Mum says Newbiggin school needs lollipop lady

MORE than 300 people have backed a mother’s call for improved safety measures outside the Northumberland school where her young son was knocked down and injured in a road accident.

Christine King of Newbiggin-by-the-Sea outside the Jackie Milburn Campus with daughters Shona and Shannon (right)

MORE than 300 people have backed a mother’s call for improved safety measures outside the Northumberland school where her young son was knocked down and injured in a road accident.

Mum-of-four Christine King, 28, launched a petition calling for the return of a lollipop lady or man to help pupils cross the road safely at the Jackie Milburn Campus of the Hirst Academy in Newbiggin-by-the-Sea.

She acted after her son Tyler, aged seven, suffered a broken leg and injured foot last November.

The youngster was struck by a van when he ran out into the road on the existing light-controlled pedestrian crossing outside the school, formally called Moorside First.

Ms King believes the accident would not have happened if a lollipop man or woman had been there to supervise the children as they negotiate the road.

Her petition has been signed by 313 fellow parents and local people, but tonight county councillors will be told that a school crossing patrol cannot be justified at the Woodhorn Road location.

County Hall officials say there have to be ‘exceptional circumstances’ in order for a lollipop patrol to be provided where there is already a light-controlled crossing.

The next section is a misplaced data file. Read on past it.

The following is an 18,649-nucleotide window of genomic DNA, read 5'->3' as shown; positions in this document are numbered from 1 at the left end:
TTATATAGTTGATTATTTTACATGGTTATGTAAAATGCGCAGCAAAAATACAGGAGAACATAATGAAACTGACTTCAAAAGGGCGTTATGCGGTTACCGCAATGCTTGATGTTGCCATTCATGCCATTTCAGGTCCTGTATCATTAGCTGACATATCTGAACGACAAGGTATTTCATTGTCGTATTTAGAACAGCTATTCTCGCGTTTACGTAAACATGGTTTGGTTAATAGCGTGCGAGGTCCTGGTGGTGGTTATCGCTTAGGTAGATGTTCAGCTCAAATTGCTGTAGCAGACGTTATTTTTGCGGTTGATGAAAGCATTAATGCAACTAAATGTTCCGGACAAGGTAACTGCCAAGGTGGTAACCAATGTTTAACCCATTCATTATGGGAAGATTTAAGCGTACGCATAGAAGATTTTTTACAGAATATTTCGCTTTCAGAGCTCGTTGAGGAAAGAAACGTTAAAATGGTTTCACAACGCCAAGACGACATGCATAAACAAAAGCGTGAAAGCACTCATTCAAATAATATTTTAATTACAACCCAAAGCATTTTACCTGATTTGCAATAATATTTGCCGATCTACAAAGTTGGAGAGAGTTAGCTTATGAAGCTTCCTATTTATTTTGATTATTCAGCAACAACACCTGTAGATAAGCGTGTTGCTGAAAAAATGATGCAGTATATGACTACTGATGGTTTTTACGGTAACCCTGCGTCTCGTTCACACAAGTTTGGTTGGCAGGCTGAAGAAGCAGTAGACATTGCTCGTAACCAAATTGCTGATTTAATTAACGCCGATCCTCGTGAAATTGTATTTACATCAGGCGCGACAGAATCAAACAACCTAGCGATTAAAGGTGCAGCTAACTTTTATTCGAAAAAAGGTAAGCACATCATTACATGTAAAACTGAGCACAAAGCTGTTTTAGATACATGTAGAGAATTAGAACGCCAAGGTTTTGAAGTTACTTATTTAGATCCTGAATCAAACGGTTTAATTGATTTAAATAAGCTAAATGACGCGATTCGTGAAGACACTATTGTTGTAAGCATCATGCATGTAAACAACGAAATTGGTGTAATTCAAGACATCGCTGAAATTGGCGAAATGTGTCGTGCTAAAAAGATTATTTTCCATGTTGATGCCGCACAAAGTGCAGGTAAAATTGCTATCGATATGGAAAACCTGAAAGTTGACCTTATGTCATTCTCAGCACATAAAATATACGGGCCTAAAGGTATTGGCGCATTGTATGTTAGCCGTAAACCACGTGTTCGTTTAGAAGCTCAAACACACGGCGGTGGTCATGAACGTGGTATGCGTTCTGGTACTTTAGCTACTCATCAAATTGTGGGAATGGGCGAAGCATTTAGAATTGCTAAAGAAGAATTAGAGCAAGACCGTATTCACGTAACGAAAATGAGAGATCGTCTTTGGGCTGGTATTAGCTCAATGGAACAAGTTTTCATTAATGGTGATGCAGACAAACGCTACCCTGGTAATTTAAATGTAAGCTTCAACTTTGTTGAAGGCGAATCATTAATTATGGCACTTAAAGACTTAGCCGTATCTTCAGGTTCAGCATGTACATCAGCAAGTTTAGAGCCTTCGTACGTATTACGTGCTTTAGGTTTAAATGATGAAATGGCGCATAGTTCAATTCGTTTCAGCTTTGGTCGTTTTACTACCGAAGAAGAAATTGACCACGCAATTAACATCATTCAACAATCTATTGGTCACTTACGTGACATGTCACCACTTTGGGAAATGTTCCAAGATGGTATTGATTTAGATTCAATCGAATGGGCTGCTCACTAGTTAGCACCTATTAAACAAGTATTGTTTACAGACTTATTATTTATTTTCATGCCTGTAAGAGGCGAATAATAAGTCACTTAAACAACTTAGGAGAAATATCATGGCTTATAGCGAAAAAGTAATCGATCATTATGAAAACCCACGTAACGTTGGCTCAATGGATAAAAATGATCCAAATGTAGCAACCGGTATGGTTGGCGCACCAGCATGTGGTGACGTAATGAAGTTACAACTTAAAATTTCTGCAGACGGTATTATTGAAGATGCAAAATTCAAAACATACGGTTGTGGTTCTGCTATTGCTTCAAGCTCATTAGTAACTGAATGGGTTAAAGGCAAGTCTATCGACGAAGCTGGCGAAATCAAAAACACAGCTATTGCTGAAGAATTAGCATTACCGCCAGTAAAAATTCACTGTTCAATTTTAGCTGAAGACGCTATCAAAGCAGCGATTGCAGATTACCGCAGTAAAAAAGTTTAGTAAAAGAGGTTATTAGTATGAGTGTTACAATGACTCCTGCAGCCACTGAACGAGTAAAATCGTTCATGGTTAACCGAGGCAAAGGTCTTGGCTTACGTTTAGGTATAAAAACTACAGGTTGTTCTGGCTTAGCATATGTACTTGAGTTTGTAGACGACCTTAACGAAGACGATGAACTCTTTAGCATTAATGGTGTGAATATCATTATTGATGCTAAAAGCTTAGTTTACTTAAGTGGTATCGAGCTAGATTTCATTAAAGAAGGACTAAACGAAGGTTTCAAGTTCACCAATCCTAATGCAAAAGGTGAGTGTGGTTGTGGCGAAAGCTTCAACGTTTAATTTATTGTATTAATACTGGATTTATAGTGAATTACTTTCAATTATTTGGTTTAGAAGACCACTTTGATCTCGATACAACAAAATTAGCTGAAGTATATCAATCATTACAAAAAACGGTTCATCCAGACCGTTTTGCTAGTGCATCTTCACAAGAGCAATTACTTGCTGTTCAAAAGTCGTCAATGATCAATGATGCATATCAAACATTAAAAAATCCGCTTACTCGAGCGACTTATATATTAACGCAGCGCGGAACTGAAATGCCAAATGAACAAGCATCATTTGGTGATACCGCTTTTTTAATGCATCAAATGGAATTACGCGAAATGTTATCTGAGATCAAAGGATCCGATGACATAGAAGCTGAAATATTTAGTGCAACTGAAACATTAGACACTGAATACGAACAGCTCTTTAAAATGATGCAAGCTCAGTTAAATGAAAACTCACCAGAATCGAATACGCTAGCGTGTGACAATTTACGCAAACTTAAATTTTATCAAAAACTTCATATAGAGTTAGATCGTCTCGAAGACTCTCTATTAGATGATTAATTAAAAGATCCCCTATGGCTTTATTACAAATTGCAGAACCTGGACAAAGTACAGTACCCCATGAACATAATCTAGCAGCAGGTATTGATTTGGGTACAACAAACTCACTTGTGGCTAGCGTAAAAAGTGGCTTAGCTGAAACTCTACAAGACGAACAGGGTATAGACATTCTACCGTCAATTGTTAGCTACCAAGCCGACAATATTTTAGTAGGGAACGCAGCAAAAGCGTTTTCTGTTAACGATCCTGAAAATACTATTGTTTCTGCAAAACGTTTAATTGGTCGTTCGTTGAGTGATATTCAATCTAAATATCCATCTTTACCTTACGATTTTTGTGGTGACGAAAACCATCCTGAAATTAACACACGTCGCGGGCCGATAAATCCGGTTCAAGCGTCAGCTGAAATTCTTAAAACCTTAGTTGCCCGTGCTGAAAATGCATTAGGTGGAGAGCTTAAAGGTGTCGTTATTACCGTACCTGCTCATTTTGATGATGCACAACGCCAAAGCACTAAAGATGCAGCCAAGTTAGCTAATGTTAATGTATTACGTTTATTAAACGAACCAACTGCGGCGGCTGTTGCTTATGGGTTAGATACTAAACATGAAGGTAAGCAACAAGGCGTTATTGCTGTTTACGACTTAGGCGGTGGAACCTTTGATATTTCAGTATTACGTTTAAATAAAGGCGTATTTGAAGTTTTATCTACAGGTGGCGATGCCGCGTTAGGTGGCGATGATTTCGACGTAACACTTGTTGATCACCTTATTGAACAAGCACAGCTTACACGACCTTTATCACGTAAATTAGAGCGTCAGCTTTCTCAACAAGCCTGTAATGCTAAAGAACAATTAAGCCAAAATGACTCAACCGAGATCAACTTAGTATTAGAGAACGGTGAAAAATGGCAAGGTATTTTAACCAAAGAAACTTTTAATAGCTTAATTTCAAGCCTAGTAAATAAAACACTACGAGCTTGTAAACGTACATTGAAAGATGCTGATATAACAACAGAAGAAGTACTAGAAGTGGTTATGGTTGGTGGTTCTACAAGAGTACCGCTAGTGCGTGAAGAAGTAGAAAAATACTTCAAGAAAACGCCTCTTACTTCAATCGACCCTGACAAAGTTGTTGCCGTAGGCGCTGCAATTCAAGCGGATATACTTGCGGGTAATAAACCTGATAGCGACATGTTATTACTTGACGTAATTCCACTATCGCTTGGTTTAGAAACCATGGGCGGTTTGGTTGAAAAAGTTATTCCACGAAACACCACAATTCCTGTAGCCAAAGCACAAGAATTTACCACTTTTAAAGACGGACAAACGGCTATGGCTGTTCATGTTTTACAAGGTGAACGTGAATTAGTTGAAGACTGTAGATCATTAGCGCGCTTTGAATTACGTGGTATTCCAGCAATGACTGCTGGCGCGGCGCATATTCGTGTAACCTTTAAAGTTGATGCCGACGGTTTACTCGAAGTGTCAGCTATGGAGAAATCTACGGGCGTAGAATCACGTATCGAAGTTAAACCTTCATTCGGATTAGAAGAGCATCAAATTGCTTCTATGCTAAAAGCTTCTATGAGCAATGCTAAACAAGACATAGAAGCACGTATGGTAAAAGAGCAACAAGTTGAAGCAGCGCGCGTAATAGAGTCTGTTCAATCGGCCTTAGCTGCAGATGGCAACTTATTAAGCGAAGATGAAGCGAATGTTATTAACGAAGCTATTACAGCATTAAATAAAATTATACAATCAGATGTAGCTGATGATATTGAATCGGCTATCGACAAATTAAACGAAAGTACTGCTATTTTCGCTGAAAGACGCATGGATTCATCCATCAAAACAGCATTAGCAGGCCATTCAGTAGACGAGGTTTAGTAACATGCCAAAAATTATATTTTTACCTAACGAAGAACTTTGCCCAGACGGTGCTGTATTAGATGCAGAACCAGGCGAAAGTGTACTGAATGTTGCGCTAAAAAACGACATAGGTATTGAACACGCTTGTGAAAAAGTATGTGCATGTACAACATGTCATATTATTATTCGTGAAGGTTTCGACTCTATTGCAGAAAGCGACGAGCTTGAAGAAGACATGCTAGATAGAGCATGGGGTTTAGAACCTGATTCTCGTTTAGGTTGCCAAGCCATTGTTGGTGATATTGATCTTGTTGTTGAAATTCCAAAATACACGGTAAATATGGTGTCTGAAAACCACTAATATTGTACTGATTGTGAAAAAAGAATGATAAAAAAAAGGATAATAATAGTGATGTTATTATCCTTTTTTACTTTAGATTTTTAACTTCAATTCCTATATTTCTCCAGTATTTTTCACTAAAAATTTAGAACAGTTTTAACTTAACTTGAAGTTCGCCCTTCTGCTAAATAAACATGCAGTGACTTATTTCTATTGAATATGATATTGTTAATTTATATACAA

Yesterday Ms King, who lives in Northumberland Avenue, Newbiggin, and also has daughters Shannon, 11, Shona, 10, and Michaela, 18 months, said she fears another accident if the council refuses her plea.

“It doesn’t matter how much you drum into kids that they should not run across the road, there is still the risk they will do it. Tyler knows he shouldn’t run across the road, but he still did it the day he was hurt. It has taken nine weeks to get him back to normal after the accident and I’ve had a lot of support from other parents, some of whom saw what happened.

“If there was a lollipop man or woman at the school the kids would not run out.

“They need an adult to supervise them properly, and there was a lollipop lady there until a couple of years ago.”

A report to tonight’s meeting of the county council’s south east area committee says a range of measures have been taken to improve road safety outside the school since the crossing patrol post became vacant more than a year ago.

These include the light-controlled crossing, road narrowing, highlighting of a No Parking Zone outside the school with zigzag lines, guard rails on the footpath and children being collected by their parents in the school yard to reduce the risk of traffic collisions.

Road safety officer, Les Gilbert, says national guidelines state that school crossing patrols should not be located on light-controlled crossings unless there are “exceptional” circumstances.

These could include poor driver behaviour, large groups of children crossing or concern about the youngsters’ age and ability to use the crossing correctly.

He adds: “The measures delivered outside the school are considered to have improved road safety for children, and mean that there are no exceptional circumstances which could be considered appropriate for a school crossing patrol to be provided.”

Mr Gilbert says he will work with the school on road safety advice for pupils, particularly how to use the existing crossing point.

Ms King and other parents are now trying to ensure that a lollipop patrol is provided when Newbiggin’s new primary academy opens later this year.

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